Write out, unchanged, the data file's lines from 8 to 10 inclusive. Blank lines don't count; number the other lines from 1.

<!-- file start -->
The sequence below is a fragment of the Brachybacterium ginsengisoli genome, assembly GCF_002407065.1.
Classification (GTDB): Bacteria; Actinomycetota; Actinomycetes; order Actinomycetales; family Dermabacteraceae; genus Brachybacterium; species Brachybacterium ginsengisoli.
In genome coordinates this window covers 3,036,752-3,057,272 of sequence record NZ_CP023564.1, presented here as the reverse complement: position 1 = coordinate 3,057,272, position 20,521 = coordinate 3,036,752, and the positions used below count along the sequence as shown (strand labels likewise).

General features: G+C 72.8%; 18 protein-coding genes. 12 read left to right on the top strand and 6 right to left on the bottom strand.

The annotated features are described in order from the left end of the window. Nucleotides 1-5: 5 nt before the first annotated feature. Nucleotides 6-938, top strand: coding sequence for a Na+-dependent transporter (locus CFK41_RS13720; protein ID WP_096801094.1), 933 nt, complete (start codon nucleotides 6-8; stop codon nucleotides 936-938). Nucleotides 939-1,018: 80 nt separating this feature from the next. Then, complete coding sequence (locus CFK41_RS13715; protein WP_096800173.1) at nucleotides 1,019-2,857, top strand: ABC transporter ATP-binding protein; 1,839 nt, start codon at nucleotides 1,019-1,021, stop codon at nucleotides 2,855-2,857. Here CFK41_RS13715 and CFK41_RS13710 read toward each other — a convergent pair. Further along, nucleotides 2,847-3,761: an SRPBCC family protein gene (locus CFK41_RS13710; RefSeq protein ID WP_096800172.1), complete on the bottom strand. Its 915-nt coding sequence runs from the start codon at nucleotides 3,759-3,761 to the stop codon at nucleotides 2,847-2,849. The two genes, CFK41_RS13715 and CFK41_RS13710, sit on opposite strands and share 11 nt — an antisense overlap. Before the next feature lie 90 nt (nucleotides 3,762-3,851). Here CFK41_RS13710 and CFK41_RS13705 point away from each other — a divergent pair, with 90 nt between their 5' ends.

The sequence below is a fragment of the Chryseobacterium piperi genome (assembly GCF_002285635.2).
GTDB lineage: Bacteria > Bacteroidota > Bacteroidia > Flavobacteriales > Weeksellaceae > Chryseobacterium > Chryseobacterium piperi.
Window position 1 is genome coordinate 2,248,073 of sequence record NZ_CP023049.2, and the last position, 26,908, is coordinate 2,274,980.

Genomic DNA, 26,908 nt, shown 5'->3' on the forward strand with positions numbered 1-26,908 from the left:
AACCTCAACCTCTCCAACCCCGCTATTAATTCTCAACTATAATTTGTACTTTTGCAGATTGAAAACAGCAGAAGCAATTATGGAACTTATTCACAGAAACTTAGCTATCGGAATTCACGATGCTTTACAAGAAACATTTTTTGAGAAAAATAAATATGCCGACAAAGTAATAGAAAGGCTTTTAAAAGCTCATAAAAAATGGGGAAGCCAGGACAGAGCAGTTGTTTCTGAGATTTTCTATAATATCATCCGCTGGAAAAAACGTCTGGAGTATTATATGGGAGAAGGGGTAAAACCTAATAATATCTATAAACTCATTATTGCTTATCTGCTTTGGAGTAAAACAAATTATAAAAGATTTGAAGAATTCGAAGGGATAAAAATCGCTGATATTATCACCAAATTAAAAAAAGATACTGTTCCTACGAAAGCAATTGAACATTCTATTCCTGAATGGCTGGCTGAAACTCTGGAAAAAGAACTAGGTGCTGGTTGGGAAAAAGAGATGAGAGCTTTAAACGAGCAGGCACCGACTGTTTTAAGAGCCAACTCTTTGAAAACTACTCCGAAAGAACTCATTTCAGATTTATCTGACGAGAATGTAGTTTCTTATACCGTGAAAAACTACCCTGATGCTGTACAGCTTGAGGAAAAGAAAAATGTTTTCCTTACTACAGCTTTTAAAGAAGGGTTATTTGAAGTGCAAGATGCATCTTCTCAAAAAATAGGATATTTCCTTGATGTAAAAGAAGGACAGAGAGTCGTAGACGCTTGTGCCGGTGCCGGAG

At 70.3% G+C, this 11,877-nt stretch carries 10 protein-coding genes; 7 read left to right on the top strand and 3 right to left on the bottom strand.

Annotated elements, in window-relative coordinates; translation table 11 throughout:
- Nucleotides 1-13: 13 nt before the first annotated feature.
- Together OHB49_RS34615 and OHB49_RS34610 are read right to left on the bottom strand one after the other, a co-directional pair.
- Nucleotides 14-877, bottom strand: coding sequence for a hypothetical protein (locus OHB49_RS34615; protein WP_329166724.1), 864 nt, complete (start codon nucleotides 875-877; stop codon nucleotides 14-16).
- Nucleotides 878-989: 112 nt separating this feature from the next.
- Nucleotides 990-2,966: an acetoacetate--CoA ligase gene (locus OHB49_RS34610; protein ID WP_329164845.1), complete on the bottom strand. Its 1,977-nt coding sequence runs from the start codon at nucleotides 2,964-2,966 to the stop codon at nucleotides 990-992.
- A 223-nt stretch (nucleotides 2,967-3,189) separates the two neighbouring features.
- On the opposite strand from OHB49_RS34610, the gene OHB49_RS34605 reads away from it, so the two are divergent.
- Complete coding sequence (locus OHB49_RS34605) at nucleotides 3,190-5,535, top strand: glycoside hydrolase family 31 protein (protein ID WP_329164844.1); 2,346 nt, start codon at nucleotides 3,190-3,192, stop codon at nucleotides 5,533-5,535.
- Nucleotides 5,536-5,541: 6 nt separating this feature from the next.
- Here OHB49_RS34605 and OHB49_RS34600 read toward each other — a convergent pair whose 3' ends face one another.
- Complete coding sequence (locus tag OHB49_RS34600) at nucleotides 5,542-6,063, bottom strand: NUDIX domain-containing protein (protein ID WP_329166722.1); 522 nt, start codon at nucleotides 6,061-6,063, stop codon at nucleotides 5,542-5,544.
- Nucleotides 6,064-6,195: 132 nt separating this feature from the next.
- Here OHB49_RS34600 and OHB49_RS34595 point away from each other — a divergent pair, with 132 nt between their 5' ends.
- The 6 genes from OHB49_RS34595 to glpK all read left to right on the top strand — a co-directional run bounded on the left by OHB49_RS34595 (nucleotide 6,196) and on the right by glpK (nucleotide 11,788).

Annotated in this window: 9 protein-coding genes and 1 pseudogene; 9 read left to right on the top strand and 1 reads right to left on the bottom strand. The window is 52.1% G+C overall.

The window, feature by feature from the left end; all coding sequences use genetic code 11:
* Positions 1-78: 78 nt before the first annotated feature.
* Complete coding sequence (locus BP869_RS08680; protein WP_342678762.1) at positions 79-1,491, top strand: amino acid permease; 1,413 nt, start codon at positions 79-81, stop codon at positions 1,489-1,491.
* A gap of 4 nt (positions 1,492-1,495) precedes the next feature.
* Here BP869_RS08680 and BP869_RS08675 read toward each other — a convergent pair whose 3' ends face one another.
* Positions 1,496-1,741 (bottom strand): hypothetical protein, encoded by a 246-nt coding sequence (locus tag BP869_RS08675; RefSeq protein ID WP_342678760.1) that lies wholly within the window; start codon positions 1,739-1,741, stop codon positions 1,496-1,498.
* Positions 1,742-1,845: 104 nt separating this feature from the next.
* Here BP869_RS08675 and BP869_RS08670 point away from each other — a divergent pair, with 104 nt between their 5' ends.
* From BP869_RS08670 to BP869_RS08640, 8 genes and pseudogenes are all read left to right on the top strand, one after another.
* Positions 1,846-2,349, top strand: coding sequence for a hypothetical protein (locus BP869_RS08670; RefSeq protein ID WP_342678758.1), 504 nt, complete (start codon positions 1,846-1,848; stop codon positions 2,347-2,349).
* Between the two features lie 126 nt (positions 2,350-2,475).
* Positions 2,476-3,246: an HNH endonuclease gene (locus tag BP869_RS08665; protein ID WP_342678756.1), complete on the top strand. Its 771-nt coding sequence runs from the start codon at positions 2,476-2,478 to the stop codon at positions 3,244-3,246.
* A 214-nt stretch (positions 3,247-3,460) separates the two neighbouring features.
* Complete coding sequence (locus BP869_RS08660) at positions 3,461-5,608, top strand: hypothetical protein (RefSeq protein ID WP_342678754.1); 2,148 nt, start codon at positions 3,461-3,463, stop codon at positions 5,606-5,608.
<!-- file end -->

Window position 1 is genome coordinate 2,248,073 of sequence record NZ_CP023049.2, and the last position, 26,908, is coordinate 2,274,980.

Genomic DNA, 26,908 nt, shown 5'->3' on the forward strand with positions numbered 1-26,908 from the left:
AACCTCAACCTCTCCAACCCCGCTATTAATTCTCAACTATAATTTGTACTTTTGCAGATTGAAAACAGCAGAAGCAATTATGGAACTTATTCACAGAAACTTAGCTATCGGAATTCACGATGCTTTACAAGAAACATTTTTTGAGAAAAATAAATATGCCGACAAAGTAATAGAAAGGCTTTTAAAAGCTCATAAAAAATGGGGAAGCCAGGACAGAGCAGTTGTTTCTGAGATTTTCTATAATATCATCCGCTGGAAAAAACGTCTGGAGTATTATATGGGAGAAGGGGTAAAACCTAATAATATCTATAAACTCATTATTGCTTATCTGCTTTGGAGTAAAACAAATTATAAAAGATTTGAAGAATTCGAAGGGATAAAAATCGCTGATATTATCACCAAATTAAAAAAAGATACTGTTCCTACGAAAGCAATTGAACATTCTATTCCTGAATGGCTGGCTGAAACTCTGGAAAAAGAACTAGGTGCTGGTTGGGAAAAAGAGATGAGAGCTTTAAACGAGCAGGCACCGACTGTTTTAAGAGCCAACTCTTTGAAAACTACTCCGAAAGAACTCATTTCAGATTTATCTGACGAGAATGTAGTTTCTTATACCGTGAAAAACTACCCTGATGCTGTACAGCTTGAGGAAAAGAAAAATGTTTTCCTTACTACAGCTTTTAAAGAAGGGTTATTTGAAGTGCAAGATGCATCTTCTCAAAAAATAGGATATTTCCTTGATGTAAAAGAAGGACAGAGAGTCGTAGACGCTTGTGCCGGTGCCGGAG